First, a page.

Towns Across Midwest Battle Flooding, Heat

Jessica Ross walks through flood water with her daughter, Savannah, near their home in Fox Lake, Ill

hide captionJessica Ross walks through flood water with her daughter, Savannah, near their home in Fox Lake, Illinois.

Scott Olson/Getty Images

The waterlogged Midwest may see more flooding and suffer greater devastation as forecasts Thursday called for more of the heavy rainstorms that have lifted homes from foundations, displaced more than a thousand people, and claimed nearly two dozen lives.

Record rainfall has drenched the Midwest for the past several days in what the National Weather Service describes as a "persistent" pattern that is not expected to let up for several more days.

"There's a cluster of thunderstorms now over Nebraska, and it appears that it will likely track eastward ... resulting in even more heavy rainfall and potential flooding today, and then there's another chance of it tomorrow, and all the way until the middle of next week," said John Hart, a forecaster with the U.S. Storm Prediction Center in Norman, Okla., a division of the National Weather Service. "There's the threat of heavy rain across Midwest states."

He said at least 10 inches of rain had fallen in the past several days in parts of Iowa, Wisconsin, Illinois, Indiana and Michigan.

Consequently, swollen rivers were overflowing their banks, destroying homes, submerging cars and converting asphalt streets to waterways. Fire and rescue crews had to use boats and canoes on drenched streets to pull people from flooded homes and businesses.

Some 22 people were killed, and thousands were displaced.

Among the dead were a woman and her child in Madison, Wis., who were electrocuted. They were waiting at a bus stop Wednesday when lightning hit a utility pole at a flooded intersection, and a passenger who tried to save them was electrocuted as well, police said.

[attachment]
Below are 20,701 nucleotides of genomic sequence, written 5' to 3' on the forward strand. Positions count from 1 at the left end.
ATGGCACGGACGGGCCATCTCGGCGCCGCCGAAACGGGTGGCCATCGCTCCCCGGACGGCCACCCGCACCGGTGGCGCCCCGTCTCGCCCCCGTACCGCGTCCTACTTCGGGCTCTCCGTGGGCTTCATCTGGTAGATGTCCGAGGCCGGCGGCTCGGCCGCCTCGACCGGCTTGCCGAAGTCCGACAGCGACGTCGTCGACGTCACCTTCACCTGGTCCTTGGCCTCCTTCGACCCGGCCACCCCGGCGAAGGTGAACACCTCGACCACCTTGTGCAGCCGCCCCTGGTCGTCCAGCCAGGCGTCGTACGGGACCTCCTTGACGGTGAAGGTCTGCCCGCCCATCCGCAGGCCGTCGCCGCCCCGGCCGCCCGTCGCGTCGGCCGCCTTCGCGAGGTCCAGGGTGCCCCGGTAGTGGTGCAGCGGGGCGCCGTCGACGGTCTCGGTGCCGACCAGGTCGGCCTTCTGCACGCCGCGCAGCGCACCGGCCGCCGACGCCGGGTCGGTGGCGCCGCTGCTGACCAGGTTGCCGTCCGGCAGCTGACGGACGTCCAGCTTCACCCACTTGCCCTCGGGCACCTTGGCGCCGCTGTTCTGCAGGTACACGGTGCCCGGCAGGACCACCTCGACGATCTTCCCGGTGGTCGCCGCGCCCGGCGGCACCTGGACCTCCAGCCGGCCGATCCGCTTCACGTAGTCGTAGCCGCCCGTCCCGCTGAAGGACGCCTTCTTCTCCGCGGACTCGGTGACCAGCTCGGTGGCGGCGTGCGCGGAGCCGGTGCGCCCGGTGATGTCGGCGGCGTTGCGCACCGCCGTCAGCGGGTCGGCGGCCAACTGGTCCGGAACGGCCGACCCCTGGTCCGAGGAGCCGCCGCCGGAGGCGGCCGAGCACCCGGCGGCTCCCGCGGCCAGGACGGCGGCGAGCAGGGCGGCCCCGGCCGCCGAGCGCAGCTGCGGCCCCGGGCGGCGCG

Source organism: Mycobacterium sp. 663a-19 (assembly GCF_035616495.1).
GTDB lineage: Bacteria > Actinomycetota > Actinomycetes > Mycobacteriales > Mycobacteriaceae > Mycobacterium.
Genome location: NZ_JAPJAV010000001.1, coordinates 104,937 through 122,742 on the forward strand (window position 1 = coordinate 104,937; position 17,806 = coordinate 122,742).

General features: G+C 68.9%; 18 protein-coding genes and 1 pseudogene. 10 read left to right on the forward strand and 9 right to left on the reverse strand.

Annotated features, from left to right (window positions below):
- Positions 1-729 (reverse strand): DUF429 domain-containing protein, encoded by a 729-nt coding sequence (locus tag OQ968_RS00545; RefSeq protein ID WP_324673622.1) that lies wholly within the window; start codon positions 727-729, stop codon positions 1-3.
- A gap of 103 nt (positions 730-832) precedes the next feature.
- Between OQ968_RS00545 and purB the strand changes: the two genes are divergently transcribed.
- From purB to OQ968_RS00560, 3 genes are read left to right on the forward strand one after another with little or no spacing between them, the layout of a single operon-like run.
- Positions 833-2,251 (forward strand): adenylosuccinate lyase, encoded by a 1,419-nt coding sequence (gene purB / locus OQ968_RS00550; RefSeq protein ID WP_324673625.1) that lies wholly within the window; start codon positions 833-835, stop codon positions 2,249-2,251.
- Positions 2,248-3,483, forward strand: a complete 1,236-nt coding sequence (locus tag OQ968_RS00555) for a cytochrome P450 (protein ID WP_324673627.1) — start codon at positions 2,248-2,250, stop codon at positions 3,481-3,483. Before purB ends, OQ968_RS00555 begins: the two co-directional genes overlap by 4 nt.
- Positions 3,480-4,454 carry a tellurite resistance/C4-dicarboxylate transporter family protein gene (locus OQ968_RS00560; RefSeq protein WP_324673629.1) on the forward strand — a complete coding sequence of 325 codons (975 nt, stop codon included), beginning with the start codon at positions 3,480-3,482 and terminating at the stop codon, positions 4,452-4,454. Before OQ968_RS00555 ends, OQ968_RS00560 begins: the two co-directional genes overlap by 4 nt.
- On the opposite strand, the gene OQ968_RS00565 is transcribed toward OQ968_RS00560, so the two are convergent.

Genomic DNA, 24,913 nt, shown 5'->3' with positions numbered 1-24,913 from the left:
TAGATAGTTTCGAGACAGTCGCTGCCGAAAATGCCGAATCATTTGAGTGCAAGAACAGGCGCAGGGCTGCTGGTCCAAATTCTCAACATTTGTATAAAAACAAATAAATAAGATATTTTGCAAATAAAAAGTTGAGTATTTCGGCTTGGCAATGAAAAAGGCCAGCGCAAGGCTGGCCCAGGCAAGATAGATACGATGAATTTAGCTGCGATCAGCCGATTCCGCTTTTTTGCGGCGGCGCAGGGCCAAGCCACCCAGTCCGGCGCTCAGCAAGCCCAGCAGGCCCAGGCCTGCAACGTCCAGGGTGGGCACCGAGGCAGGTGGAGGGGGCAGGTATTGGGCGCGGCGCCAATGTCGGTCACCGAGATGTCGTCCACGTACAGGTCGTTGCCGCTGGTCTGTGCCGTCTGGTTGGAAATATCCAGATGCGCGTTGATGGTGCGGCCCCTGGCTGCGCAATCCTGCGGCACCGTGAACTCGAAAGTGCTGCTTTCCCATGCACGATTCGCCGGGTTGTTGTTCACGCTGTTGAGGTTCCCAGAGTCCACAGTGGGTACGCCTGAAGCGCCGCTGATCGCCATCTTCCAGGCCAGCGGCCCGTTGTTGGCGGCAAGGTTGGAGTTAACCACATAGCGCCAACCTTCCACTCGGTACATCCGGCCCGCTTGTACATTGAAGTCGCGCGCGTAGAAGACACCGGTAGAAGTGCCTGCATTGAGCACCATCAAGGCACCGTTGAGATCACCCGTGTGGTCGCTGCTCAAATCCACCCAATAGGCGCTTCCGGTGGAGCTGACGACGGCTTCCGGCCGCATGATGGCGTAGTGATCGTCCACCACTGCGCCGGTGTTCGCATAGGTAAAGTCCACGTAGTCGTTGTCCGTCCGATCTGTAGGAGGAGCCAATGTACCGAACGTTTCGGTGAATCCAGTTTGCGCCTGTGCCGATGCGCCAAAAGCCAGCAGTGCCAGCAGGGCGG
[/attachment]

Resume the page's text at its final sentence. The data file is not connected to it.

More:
Ohio seemed to take the brunt of the storms. In Findlay, the Blanchard River topped 7 feet above flood stage — its highest level since a 1913 flood — and chased residents from their homes earlier this week. Also, about 130 inmates were moved from the county jail in Findlay to a regional prison.

Residents hoped to return to their water-soaked homes Thursday.

The high waters forced Gov. Ted Strickland to declare a state of emergency for nine northern Ohio counties, although 21 counties have been affected by flooding and wind damage.

"County and state emergency responders have been working around the clock since Monday, the start of the severe storms and flooding," he said. "With this emergency declaration, we can ensure that state resources will be used to help affected Ohioans recover from this disaster as quickly as possible."

In Mansfield, Ohio, flood water tipped over a gas can in an apartment garage, fueling a fire when the vapors reached the pilot light on a water heater, fire officials said. David Pollock, 74, was found dead in a room above the garage, according to assistant fire chief John Harsch.

In Bucyrus, which has received nearly 9 inches of rain since Monday, the Crawford County Department of Emergency Management estimated that at least 200 people were still displaced Wednesday.

"Reality is starting to set in about just how much damage there is in some of the flooded areas," said agency director Tim Flock.

A preliminary survey by the American Red Cross in Minnesota identified about 4,200 affected homes, including 256 complete losses, said Kris Eide, the state's director of homeland security and emergency management.

Preliminary damage reports in Wisconsin indicated 731 homes and 32 businesses were damaged, and 30 homes and 25 businesses were destroyed.

Meanwhile, other parts of the Midwest and South will continue to bake Thursday as a heatwave dogs the region. The death toll due to heat has grown to at least 50, with one new death reported in Missouri and two in Alabama.

From NPR reports and The Associated Press

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